Sunday, March 28, 2010

The path to JavaScript

When I first started web game development last millennium, the landscape was quite a bit different. Java had just come out and was being pushed as the next-best thing in web development. While there are a lot of programmers who hate Java with a passion, a large chunk of my savings account is the result of third party work I have done using that language. At the time, Netscape adopted Java as the way to make the internet more interactive and even altered the browser scripting language they were working on renaming it JavaScript. Sadly, largely due to a battle between Microsoft and Sun, use of Java in browsers never became the dominate force it should have.  Java became more of a server side or back-end language with a lot of businesses adopting it.

On the browser side, Flash seemed to grow. This was largely because Flash was flashy. Flash was designed to be a vector animation program but added scripting and in Flash 5 an ECMAScript based scripting language called ActionScript. ECMAScript is the name given to the standard for JavaScript. Purists are free to correct my oversimplification of this but I am a programmer not a bureaucrat. Still, the scripting language that Flash uses is essentially the same as JavaScript.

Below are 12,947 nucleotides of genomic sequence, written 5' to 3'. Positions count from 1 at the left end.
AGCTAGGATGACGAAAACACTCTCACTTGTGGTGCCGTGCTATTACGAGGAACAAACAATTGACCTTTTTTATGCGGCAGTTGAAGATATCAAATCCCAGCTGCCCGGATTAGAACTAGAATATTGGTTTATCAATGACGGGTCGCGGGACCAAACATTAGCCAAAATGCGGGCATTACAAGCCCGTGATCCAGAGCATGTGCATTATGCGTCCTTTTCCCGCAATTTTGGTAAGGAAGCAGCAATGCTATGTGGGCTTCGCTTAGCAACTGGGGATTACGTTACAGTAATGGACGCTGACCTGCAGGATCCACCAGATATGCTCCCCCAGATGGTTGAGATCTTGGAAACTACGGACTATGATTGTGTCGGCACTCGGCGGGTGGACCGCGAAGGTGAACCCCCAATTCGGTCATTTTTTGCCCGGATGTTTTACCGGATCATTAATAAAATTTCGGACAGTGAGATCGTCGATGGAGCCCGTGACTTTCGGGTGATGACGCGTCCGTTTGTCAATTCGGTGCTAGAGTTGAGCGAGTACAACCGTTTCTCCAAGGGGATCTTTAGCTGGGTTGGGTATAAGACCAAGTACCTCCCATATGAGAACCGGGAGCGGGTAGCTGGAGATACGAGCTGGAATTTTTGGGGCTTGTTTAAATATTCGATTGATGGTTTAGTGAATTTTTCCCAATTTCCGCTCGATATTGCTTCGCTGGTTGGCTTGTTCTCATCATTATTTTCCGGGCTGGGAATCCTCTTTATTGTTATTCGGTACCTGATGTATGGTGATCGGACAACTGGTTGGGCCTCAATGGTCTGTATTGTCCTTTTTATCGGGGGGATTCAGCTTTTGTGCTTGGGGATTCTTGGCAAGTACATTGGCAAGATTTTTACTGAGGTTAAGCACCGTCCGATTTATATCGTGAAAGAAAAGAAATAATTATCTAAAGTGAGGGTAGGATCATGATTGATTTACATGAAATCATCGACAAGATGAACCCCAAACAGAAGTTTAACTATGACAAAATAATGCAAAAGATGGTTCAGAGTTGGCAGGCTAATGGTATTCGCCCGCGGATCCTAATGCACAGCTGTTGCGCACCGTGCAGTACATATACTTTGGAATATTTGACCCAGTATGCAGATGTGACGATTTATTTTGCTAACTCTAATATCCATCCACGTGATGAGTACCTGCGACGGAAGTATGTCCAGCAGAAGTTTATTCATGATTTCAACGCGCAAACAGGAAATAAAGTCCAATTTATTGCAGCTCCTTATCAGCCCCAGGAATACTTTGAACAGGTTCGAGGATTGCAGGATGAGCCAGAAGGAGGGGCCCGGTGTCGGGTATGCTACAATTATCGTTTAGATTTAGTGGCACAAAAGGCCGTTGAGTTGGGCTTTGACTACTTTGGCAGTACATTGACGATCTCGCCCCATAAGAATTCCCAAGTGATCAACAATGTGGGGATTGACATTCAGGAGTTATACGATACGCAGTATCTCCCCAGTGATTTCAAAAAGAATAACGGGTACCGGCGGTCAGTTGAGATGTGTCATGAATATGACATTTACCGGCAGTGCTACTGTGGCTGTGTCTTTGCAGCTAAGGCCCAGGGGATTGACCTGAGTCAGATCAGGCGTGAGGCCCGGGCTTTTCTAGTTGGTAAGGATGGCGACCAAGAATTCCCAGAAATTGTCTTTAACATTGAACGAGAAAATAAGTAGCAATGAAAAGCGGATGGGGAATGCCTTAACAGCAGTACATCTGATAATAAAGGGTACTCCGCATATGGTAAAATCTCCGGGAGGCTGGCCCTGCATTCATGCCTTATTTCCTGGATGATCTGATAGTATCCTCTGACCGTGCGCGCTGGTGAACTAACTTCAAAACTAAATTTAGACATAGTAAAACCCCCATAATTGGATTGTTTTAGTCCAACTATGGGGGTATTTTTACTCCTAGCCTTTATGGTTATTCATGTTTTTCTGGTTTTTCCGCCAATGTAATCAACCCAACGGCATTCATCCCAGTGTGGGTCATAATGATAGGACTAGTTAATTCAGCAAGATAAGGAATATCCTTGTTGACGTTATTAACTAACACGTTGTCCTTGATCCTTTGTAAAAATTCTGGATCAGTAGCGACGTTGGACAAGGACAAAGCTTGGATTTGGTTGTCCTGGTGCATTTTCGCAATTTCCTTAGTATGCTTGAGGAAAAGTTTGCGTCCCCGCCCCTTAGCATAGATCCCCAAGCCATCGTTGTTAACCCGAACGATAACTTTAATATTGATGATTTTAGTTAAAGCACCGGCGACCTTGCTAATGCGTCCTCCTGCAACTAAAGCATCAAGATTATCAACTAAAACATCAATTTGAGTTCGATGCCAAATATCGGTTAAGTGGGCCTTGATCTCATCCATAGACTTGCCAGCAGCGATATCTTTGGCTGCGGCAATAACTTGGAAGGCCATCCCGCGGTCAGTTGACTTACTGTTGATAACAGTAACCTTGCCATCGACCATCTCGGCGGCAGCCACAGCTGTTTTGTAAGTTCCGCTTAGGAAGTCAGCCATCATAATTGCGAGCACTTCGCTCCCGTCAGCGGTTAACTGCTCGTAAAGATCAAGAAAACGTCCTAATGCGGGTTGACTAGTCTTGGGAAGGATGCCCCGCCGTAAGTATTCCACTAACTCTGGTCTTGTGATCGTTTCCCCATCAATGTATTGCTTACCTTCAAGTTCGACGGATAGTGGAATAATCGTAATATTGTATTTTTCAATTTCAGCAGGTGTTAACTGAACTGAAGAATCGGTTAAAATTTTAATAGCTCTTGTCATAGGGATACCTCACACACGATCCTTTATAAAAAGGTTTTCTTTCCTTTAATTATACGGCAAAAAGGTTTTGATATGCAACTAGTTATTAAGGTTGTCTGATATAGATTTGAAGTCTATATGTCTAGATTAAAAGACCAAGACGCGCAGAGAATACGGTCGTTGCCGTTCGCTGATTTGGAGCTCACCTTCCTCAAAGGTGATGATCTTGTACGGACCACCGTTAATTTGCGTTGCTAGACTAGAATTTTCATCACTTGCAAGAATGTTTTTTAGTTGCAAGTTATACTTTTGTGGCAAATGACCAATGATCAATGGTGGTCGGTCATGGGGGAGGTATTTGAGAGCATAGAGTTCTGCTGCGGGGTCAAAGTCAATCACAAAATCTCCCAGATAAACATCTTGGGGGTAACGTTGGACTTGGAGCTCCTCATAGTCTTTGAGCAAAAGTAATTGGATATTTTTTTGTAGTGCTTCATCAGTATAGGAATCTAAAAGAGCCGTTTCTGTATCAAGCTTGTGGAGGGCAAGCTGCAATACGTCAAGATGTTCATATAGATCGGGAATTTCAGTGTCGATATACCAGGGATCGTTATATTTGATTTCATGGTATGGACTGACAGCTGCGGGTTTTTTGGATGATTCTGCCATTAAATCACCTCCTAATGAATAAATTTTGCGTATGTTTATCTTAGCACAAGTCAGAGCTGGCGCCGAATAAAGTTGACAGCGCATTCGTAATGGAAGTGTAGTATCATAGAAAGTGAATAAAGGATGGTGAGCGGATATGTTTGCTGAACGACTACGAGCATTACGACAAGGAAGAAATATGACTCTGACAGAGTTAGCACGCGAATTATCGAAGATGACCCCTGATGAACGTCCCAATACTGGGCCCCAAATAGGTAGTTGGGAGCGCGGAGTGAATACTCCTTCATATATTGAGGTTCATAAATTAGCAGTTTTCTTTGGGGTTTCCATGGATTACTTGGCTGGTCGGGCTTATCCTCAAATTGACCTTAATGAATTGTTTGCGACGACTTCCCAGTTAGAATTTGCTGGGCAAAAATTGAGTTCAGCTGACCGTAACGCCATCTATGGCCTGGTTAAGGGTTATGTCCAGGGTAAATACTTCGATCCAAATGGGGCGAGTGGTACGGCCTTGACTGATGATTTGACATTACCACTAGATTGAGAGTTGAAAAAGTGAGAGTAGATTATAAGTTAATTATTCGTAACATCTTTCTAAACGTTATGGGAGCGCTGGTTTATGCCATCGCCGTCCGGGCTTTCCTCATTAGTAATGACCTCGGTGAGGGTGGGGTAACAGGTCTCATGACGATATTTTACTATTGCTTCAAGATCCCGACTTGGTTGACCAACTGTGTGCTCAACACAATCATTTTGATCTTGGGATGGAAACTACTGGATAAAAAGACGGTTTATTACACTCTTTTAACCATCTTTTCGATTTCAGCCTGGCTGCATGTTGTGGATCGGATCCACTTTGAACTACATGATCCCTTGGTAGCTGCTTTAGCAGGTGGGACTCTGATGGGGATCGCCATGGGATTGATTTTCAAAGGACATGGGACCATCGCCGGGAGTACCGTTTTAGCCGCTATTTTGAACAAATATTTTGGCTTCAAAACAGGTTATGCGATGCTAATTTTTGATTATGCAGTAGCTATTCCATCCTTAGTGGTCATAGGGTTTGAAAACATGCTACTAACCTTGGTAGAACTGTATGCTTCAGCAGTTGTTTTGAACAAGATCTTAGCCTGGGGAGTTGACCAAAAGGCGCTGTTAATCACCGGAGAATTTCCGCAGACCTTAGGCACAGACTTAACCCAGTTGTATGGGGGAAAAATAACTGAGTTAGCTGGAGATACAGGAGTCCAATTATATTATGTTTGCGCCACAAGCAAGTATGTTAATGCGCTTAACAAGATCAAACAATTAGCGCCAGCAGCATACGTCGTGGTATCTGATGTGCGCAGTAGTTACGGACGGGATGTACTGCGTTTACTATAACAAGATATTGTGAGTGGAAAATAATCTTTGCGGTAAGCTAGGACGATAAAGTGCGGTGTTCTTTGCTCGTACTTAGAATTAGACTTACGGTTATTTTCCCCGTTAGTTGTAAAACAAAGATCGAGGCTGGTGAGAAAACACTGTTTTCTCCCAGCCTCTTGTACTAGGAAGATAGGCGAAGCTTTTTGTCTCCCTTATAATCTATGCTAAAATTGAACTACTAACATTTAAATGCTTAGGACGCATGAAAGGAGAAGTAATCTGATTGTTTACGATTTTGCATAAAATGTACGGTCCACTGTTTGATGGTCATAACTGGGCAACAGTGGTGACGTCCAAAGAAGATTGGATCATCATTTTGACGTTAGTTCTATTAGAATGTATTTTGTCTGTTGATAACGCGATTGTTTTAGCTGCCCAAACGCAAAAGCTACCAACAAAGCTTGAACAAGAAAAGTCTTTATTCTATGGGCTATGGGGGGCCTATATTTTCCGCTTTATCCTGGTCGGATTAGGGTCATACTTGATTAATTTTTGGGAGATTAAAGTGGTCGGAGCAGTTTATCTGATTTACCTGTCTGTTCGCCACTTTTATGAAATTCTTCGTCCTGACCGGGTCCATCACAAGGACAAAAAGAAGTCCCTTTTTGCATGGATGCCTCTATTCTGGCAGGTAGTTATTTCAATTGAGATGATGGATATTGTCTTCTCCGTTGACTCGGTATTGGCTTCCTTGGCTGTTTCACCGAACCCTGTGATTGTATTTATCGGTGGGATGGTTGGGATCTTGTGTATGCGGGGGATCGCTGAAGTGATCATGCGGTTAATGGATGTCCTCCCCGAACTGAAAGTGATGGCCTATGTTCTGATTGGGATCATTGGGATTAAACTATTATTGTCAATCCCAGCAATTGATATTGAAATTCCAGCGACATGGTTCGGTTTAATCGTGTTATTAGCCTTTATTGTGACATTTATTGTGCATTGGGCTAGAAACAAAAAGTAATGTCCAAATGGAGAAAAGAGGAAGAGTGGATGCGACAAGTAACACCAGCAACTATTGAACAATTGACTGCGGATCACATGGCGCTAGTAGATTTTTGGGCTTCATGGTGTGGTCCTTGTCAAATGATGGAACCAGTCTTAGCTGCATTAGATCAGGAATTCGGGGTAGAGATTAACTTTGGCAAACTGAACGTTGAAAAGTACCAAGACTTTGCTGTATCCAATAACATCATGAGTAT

I have dabbled with JavaScript in the past, but have never attempted to create a serious project in it. Still, with my ActionScript background, I figured it should be a piece of cake. Syntax-wise I was correct. DOM-wise, I couldn't have been more wrong. The DOM is the Document Object Model. It is essentially the API for browser-based JavaScript. I could not find an Java-Doc style guide to the DOM, which may be part of my frustration.  The part that really annoys me is how different the different browsers are at supporting it. Code that works great in Firefox and Safari does not run in IE. This means that I have to test a lot more than I would like which is why I think it may be a while before HTML5 replaces Rich Internet Applications written in Flash, Java, or other  RIA platforms. This is really too bad as I personally think open standards are better then proprietary platforms.

Still, next month will be my first JavaScript game. Working in it has certainly been interesting. One thing I will be looking into is better JavaScript libraries that make it easier to write cross-browser code. There are a lot of them out there, though the two I keep hearing about are Dojo and jQuery. I am not sure how necessary this will be as most of my stuff will be using the canvas for the user interface. That said, Flash CS5 is probably still in my future but I am going to slowly try to move to JavaScript for my client side programming.